It is also worth noting that Israeli online gambling companies are not operating in markets where gambling is illegal — businesses like Playtech and 888 provide services to highly regulated markets like the UK, where all online casinos are licensed by the UK Gambling Commission, as well as ‘grey’ markets like Australia, where it is not illegal for residents to play at online casinos, only for them to be operated from within the country’s borders. On the other hand, in the majority of states in the US, for instance, or other countries where online gambling is illegal, you won’t find any Israeli gambling operators doing business. Unlike binary options trading, online gambling is highly regulated and Israeli companies operate entirely within a legal framework.

Why was binary options trading outlawed in Israel?

There are two main reasons for the banning of Israel’s binary options trading platforms — the product itself and the behavior of those selling it.

The ISA’s assessment of binary options trading as being more akin to gambling than financial investment was a sound one. Binary options essentially involve a client taking a position on a commodity, currency or stock rising or falling, relative to its starting price and within a given time frame, which can be anything from a few minutes to a few months. The client agrees a set return in advance, and if the stock or commodity that is being bet on rises or falls as the client predicts, they win; if not, the trader wins.

However, the most pernicious aspect of binary options is that the client can only ever win a set amount from the deal, which will always be less than they wager, while the trader will take the whole amount if the bet doesn’t come off.

Also, owing to the often very short timeframes involved, binary options trading essentially requires no skill or no industry knowledge — it is more or less a punt, hence the assessment of it as being gambling rather than investing.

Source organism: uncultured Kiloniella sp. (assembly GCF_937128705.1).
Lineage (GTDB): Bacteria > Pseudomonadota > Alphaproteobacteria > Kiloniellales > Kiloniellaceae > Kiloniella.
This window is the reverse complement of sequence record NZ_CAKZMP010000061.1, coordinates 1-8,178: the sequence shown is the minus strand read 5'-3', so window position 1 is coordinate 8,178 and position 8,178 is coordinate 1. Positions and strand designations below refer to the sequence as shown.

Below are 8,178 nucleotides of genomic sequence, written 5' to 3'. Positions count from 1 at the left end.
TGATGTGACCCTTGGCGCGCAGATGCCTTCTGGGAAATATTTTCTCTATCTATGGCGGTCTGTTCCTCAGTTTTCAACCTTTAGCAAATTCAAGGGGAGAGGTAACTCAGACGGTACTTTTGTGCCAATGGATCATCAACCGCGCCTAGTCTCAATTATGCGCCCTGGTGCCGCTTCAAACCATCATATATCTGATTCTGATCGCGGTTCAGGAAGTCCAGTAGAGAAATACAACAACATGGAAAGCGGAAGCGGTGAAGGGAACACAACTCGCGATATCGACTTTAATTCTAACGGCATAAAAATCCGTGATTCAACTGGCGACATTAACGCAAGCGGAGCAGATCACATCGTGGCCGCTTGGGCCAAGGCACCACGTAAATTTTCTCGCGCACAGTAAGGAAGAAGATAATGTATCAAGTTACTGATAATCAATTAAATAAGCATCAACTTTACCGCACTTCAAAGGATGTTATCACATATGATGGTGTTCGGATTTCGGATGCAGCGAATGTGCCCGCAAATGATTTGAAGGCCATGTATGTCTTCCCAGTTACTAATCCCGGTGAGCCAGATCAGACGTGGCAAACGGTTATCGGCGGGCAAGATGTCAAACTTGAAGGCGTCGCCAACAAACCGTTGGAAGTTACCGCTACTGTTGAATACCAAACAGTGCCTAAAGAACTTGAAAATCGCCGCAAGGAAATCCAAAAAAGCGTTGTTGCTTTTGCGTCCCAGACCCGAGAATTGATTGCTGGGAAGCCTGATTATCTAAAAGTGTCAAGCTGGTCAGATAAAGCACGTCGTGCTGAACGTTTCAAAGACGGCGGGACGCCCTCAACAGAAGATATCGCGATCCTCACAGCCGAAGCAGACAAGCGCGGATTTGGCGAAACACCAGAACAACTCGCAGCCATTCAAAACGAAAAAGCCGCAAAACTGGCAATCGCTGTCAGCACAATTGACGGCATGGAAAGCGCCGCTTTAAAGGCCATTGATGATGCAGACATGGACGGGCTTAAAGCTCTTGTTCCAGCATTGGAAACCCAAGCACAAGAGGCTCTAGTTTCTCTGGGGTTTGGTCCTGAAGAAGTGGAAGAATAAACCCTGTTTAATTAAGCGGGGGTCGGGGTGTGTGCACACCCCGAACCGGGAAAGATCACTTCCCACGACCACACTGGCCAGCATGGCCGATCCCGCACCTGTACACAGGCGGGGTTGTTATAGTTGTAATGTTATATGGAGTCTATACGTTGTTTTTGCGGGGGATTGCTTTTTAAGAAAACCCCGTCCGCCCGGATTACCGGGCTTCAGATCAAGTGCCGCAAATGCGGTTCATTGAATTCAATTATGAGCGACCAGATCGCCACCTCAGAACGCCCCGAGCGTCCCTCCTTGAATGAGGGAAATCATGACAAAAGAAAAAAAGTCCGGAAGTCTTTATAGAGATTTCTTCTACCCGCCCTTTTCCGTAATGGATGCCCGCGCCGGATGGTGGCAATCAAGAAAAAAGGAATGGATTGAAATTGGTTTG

But in the end, it was the behavior and practices of binary options trading platforms that ultimately led to their demise. As a result of traders manipulating prices, withholding money from clients, convincing people to over-invest, and using nefarious high-pressure sales tactics, hundreds of thousands of people around the world were defrauded by Israeli traders, with losses thought to run into billions of dollars, much to the detriment of the country’s securities industry and its global reputation.

What does the future hold for online trading platforms?

So, what does the future hold for the large number of Israeli trading platforms who previously marketed binary options? In some cases, it will be prison for their leading figures, such as Lee Elbaz, CEO of Yukom, who faces a twenty-year jail term in the US (as might others who have worked in the industry if they venture to the States). And with America’s decision also to take a much tougher line on the industry, it’s hard to see any future in Israel for these sorts of companies — unless they begin to delve, as many suspects they will do, into the world of cryptocurrencies.

This is latest sector of the online trading market to come under scrutiny for the potential it provides for unethical operators to rip off clients.

On the back of the success of Bitcoin, cryptocurrency exchanges have sprung up where clients can buy and sell not only Bitcoins, but other emerging currencies such as Litecoin and Ethereum. However, as Shmuel Hauser of the ISA has warned, unscrupulous traders once in the binary options business may potentially be moving into cryptocurrencies, attempting to profit from dubious but unregulated Initial Coin Offerings (ICOs), or market manipulation through ‘pump and dump’ strategies, where insiders conspire against regular clients in order to artificially inflate prices and then unload quickly at a profit.

One of the difficulties in tackling potential new scams, however, is determining what comes under the jurisdiction of the ISA, and what can be classified as fraud, meaning that it falls to the police. It is to be hoped that any gaps that emerge between the two do not allow unscrupulous fraudsters to slip through once more.